Climbing Foot Pain-Morton's Neuroma

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Karl Baba

Trad climber
Yosemite, Ca
Topic Author's Original Post - Feb 7, 2008 - 03:07pm PT
Hey Folks

Just a warning to take care of your feet and beware of Morton's Neuroma

http://www.footphysicians.com/footankleinfo/mortons-neuroma.htm

Women who wear tight shoes or high heels often get it but guess who else wears tight shoes.

Never use your precious feet to stretch too tight shoes. Buy a 2 way shoe stretcher like this one

http://www.footsmart.com/P-FitRight-Two-Way-Shoe-Stretcher-90120.aspx

Or get your local cobbler shop to do it on their machine.

Use this thread to share your experience or bump it unless a lot of folks have seen this info. It will make a bummer of your approach marches if you get it.

Peace and love

Karl
Karl Baba

Trad climber
Yosemite, Ca
Topic Author's Reply - Feb 7, 2008 - 03:48pm PT
from the Mayo Clinic

"A neuroma is a noncancerous (benign) growth of nerve tissue that can develop in various parts of your body. Morton's neuroma occurs in a nerve in your foot, often between your third and fourth toes. The condition isn't a true tumor, but instead involves a thickening of the tissue around one of the digital nerves leading to your toes. Morton's neuroma causes a sharp, burning pain in the ball of your foot. Your toes also may sting, burn or feel numb if you have Morton's neuroma.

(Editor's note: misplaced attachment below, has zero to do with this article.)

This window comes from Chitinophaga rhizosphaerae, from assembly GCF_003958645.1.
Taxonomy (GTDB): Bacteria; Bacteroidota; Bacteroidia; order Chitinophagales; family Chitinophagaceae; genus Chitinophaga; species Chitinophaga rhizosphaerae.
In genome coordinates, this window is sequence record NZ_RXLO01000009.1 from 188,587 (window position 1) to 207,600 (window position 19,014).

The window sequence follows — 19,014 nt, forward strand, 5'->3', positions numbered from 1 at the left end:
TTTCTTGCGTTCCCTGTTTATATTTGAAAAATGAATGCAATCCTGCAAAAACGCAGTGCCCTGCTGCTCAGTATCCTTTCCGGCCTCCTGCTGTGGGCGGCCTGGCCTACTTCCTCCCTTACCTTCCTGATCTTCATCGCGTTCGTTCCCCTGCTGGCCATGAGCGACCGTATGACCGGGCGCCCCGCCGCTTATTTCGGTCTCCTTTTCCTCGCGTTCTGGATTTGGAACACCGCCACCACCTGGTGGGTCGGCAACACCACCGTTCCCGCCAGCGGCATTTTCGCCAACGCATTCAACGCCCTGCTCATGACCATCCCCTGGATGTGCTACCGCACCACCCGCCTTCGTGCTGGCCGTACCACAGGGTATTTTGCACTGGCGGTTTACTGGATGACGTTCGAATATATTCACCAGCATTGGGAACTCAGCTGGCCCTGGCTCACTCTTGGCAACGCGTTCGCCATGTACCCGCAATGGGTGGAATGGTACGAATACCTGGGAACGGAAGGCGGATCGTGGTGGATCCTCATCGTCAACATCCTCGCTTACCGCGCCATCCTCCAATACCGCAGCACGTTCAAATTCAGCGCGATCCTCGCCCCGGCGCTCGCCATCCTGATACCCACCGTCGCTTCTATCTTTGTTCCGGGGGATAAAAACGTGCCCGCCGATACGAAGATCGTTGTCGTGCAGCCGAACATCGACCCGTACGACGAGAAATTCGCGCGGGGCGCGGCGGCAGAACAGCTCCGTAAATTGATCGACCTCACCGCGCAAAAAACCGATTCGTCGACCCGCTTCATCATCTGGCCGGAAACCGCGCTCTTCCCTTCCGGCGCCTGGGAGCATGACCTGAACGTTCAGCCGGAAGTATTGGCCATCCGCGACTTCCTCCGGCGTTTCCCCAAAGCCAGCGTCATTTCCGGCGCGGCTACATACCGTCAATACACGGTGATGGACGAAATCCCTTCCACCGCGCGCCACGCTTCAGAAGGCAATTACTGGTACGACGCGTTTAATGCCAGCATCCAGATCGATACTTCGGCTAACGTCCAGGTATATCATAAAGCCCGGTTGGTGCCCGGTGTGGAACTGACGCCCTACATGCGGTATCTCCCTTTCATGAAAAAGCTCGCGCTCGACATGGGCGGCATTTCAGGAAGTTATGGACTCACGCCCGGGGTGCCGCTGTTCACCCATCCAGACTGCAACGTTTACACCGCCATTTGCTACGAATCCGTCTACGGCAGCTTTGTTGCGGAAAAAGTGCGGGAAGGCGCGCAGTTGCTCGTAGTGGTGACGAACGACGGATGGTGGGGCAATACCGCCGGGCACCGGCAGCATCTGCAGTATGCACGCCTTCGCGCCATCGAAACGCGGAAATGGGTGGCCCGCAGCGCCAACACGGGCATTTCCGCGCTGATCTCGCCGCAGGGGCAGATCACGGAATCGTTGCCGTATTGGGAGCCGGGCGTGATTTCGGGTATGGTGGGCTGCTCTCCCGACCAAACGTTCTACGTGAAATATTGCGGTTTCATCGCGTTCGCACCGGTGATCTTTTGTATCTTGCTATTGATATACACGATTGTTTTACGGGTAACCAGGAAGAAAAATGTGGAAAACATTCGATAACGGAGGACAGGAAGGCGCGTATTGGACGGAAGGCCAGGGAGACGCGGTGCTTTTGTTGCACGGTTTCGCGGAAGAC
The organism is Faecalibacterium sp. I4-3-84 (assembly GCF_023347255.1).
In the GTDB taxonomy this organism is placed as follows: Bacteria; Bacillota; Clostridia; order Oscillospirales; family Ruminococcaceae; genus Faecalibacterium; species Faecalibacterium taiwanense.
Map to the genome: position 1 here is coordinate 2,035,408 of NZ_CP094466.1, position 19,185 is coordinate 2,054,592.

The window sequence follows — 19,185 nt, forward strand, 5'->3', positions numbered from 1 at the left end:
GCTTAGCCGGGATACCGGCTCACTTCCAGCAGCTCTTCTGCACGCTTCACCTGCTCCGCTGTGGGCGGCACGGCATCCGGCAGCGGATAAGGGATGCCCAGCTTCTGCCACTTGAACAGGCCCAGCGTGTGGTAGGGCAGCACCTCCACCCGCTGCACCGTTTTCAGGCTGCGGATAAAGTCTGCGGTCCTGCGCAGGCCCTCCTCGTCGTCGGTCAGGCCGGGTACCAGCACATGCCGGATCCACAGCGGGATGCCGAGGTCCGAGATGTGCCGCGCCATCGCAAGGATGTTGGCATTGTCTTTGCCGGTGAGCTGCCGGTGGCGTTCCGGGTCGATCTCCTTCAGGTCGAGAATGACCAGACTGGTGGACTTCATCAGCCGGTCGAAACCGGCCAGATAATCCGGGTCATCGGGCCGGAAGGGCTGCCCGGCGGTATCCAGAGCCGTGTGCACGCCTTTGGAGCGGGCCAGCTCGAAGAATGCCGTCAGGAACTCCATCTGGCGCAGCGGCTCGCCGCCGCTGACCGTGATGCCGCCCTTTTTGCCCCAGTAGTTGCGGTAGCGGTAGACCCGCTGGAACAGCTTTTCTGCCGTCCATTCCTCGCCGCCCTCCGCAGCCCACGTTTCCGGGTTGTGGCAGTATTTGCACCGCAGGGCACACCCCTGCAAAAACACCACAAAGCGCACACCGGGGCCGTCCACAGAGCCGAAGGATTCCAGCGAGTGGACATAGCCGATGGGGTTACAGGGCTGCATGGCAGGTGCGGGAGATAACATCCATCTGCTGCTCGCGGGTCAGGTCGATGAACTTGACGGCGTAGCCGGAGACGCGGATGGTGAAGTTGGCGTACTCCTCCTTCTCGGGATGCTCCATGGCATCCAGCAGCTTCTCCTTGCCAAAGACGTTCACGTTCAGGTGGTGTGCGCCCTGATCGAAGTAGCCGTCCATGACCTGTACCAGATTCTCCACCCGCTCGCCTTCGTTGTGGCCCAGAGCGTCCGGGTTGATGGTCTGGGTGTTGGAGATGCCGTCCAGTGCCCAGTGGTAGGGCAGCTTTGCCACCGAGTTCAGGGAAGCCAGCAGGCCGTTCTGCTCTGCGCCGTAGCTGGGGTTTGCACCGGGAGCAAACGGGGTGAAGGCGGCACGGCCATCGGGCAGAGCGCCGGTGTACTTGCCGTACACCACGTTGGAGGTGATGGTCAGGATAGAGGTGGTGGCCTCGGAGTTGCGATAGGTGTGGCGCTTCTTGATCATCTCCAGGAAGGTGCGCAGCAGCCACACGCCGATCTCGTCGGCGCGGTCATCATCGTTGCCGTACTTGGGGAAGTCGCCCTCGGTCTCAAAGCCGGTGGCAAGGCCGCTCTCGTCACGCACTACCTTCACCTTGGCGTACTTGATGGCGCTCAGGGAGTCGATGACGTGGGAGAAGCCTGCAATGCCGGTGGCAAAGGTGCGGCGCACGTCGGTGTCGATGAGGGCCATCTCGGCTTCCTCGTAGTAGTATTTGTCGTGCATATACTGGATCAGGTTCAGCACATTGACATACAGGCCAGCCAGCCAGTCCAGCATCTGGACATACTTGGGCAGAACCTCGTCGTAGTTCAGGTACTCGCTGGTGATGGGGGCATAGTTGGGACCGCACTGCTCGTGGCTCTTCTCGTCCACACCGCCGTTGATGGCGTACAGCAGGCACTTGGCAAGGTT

Also called plantar neuroma or intermetatarsal neuroma, Morton's neuroma may occur in response to irritation, injury or pressure such as from wearing tightfitting shoes. But Morton's neuroma may also occur for unknown reasons.